CDC and researchers reveal inconsistencies with rapid influenza tests

Avatar By Le Williams | 2 years ago

A study abstract compiled by the Centers for Disease Control and Prevention has been confirmed by a group of researchers involving rapid influenza antigen tests (RIATs) proven as untrustworthy due to extreme low sensitivity attributes.

According to the abstract presented Sunday at the ASM Microbe 2018 conference, 50% of patients infected with influenza may have had prolonged illness if they were initially misdiagnosed as flu-free and did not receive the proper treatment.

Anthony Fauci, director, National Institute of Allergy and Infectious Diseases stated, “You have to be careful about relying heavily upon rapid flu tests.” Additionally, Fauci told Axios that clinicians and patients should rely upon nasal swabs that look for influenza viral RNA, nucleic acids or have their patient samples cultured for a couple days.

“Nonetheless, treatment should not wait for cultured analysis,” Fauci added.

Taiwanese intensive care unit doctors require virus cultures at the same time as RIATs. The team analyzed the results for 307 patients with laboratory-confirmed influenza admitted to ICUs over a 10-year period, from August 2009 to July 2017.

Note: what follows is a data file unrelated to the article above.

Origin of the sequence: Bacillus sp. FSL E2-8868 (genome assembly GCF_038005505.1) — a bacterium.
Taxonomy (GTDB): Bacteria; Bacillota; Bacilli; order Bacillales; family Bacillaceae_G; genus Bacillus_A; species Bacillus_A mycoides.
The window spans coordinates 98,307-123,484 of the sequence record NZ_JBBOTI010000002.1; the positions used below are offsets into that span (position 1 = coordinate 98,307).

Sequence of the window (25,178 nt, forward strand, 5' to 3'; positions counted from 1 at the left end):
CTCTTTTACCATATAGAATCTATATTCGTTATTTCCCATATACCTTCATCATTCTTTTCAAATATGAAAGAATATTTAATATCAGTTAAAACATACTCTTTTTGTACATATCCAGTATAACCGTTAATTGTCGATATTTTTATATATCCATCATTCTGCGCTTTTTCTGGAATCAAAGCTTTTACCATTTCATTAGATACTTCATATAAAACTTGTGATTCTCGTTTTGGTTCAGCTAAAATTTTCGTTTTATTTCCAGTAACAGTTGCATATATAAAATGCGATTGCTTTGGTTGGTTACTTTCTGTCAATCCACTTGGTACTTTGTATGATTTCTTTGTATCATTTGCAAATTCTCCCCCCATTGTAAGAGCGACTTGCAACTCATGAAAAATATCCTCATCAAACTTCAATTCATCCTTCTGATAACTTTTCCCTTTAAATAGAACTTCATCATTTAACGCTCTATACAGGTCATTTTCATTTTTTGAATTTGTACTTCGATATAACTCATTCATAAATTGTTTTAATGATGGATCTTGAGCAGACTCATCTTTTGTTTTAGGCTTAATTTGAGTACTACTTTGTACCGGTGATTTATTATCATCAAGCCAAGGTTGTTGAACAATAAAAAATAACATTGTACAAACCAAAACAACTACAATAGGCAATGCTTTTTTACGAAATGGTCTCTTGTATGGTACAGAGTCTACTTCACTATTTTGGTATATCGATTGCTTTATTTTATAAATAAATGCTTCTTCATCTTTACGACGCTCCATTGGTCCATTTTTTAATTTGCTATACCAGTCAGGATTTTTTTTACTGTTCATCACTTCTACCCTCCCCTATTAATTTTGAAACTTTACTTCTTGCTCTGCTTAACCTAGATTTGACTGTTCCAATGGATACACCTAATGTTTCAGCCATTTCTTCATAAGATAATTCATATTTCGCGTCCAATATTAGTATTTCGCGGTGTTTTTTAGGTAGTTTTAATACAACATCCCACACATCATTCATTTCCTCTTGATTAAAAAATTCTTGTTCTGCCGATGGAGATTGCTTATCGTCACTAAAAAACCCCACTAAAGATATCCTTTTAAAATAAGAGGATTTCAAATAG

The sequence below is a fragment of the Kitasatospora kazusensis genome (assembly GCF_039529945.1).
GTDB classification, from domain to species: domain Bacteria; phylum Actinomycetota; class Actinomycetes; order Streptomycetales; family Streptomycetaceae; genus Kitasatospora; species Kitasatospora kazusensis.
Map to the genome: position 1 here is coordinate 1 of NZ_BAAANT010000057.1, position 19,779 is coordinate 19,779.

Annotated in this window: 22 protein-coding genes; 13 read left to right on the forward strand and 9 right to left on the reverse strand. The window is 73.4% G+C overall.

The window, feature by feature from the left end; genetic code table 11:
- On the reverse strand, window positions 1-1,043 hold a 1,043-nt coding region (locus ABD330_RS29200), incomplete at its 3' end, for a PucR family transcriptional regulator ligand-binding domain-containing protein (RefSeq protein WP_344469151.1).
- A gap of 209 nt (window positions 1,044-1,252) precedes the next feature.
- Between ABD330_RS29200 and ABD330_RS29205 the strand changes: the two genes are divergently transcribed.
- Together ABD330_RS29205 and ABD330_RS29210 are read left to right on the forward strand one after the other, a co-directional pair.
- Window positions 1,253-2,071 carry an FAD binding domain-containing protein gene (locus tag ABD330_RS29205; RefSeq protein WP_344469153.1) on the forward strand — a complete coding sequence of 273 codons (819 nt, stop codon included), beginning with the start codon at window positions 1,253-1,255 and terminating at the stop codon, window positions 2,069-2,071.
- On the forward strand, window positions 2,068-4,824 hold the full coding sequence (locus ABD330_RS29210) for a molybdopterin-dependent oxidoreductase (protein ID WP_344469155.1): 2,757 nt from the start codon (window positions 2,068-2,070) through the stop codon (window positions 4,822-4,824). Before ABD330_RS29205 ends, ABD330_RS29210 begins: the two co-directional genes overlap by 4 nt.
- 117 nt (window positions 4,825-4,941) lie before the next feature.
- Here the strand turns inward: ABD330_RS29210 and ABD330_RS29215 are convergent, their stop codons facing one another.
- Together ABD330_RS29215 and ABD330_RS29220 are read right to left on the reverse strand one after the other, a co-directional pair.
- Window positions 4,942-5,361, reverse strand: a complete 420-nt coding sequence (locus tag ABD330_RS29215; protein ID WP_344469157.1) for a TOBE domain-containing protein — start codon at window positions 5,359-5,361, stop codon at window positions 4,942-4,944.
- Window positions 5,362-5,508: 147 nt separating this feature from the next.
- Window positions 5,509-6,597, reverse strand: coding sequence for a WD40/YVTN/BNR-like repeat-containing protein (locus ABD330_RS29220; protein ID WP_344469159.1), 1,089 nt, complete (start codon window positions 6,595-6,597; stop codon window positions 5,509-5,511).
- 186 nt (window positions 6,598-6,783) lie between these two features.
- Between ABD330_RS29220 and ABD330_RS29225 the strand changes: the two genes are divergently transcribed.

“Decision-making based on RIAT is strongly discouraged and prompt empiric antiviral medication is justified in severe respiratory infection,” the researchers say in the abstract.

Out of the 307 cases, RIAT was checked for 259, and of those, 126 or 49% were wrongly labeled.

Patients who had tested negative for influenza using the RIAT, when compared to the RIAT-positive patients, had a longer average ICU stay of 12 days. This compared to an average length of stay of just 9 days for those labeled immediately positive.

The FDA recently reclassified rapid flu tests, requiring new purchases to meet the minimum of more than 80% sensitivity.